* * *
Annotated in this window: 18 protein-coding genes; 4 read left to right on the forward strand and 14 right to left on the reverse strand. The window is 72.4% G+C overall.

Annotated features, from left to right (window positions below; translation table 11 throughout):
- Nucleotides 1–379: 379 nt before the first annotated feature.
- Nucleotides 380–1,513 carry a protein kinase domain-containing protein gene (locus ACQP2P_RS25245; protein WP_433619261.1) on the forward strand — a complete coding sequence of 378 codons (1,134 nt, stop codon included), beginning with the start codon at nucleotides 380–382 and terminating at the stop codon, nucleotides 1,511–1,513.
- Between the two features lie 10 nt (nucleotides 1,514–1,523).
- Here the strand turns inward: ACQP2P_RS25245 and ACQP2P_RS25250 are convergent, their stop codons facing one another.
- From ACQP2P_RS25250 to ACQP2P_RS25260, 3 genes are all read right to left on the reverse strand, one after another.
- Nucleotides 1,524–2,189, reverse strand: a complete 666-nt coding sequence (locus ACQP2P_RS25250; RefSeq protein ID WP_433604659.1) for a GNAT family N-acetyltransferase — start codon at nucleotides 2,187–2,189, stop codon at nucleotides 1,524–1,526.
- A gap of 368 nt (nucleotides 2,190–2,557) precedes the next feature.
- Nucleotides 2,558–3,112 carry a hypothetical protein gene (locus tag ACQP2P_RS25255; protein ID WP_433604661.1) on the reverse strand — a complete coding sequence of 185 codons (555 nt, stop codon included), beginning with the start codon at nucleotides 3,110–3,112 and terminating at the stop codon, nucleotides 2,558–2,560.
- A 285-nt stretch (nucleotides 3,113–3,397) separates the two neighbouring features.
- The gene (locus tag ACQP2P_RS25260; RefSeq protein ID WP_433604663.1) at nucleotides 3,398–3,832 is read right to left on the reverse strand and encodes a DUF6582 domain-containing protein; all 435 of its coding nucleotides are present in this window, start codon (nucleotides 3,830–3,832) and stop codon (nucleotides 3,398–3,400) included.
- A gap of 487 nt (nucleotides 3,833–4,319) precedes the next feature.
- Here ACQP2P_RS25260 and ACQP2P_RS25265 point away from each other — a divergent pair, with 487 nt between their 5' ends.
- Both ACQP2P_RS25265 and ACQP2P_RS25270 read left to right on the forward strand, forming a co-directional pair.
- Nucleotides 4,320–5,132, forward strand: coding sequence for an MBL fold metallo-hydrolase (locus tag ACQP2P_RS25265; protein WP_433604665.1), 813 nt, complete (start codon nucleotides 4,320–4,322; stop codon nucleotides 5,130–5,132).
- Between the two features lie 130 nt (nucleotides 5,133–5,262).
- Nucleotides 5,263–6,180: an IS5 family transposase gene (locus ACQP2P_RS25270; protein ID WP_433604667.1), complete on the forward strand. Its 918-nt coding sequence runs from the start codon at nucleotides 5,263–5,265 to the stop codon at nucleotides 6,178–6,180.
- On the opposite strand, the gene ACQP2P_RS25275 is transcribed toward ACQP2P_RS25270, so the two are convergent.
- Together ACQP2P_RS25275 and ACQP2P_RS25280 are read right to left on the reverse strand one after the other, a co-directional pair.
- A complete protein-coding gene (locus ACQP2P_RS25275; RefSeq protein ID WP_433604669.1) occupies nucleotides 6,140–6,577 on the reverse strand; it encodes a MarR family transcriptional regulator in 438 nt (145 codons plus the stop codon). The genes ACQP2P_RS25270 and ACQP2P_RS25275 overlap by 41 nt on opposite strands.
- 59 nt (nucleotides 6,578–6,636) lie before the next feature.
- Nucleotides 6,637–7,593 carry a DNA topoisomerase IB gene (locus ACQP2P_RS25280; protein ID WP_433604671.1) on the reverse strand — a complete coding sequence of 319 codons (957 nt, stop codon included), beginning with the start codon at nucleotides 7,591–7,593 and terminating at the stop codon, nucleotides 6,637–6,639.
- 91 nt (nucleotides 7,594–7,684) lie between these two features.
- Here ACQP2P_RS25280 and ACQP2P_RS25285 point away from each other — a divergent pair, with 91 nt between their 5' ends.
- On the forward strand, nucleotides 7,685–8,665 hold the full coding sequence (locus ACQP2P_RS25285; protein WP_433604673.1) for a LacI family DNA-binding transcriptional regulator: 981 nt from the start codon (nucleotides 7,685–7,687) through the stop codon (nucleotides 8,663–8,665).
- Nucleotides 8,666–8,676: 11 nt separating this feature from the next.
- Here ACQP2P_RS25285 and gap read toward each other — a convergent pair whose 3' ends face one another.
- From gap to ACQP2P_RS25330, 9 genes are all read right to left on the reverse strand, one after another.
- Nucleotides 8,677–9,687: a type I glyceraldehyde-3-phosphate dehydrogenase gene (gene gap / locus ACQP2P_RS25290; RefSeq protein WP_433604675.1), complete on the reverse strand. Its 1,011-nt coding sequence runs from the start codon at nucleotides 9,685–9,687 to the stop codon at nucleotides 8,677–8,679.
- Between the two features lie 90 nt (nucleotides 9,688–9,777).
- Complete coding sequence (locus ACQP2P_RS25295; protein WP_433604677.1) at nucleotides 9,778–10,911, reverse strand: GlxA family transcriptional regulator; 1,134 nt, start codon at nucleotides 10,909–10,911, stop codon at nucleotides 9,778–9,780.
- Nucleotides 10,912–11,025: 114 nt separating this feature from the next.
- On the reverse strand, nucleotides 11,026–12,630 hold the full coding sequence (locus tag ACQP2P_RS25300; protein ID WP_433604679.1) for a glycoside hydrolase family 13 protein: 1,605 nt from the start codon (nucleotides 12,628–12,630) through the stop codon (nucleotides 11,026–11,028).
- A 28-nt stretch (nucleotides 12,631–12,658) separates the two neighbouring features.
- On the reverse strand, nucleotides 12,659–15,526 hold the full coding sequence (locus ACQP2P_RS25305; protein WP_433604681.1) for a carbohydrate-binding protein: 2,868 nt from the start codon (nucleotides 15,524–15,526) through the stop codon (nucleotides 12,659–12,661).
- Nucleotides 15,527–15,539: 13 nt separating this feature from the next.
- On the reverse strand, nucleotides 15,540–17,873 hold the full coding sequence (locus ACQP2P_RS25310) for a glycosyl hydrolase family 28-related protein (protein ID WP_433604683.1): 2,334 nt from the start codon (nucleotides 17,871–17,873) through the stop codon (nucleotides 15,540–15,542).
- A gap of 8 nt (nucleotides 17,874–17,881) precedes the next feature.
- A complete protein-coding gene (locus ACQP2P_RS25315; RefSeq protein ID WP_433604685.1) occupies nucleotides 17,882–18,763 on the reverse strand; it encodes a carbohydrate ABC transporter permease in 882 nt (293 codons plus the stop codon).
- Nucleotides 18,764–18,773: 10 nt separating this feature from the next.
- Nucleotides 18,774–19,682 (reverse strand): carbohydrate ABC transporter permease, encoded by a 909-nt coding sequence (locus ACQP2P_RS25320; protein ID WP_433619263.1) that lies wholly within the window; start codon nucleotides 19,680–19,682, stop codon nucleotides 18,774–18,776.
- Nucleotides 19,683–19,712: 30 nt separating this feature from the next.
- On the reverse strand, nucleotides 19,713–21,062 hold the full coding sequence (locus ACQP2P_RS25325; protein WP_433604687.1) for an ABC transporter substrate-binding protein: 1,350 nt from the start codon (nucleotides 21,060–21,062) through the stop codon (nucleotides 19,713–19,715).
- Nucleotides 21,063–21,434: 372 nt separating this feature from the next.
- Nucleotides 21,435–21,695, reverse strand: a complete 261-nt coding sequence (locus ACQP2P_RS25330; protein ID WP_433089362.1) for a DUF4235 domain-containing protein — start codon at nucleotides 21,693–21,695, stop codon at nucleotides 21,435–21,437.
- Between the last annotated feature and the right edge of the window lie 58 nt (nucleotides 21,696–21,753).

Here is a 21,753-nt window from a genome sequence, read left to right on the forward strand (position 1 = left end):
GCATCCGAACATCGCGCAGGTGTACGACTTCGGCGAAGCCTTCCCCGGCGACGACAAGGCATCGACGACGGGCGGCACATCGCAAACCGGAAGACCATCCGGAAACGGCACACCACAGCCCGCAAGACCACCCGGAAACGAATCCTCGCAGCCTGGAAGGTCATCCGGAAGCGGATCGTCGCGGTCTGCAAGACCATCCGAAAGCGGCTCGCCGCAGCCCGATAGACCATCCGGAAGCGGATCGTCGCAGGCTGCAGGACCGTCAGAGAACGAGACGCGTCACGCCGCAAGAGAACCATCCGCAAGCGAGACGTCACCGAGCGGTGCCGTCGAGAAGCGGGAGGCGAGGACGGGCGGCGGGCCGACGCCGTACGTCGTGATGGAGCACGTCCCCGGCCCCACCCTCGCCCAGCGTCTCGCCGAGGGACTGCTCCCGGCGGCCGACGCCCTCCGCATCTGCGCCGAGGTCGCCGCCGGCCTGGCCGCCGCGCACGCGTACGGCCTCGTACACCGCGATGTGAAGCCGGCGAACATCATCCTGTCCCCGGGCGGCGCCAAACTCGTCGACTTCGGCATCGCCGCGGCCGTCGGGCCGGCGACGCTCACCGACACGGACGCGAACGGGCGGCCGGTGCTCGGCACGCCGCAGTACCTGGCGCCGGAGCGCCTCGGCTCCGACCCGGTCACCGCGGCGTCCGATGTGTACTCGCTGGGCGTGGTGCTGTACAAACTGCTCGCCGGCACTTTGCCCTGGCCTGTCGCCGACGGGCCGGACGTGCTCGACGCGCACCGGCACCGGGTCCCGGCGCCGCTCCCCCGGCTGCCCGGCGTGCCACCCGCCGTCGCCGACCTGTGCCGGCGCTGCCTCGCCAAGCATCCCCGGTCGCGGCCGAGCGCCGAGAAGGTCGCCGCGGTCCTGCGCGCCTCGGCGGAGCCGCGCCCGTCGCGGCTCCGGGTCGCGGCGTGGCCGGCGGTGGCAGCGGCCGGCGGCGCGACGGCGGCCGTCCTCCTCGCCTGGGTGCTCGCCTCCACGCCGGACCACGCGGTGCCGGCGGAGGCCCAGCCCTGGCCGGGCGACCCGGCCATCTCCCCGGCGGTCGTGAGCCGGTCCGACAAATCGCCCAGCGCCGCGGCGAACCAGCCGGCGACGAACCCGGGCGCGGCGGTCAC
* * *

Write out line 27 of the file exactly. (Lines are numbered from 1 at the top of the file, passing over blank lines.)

- Nucleotides 8,666–8,676: 11 nt separating this feature from the next.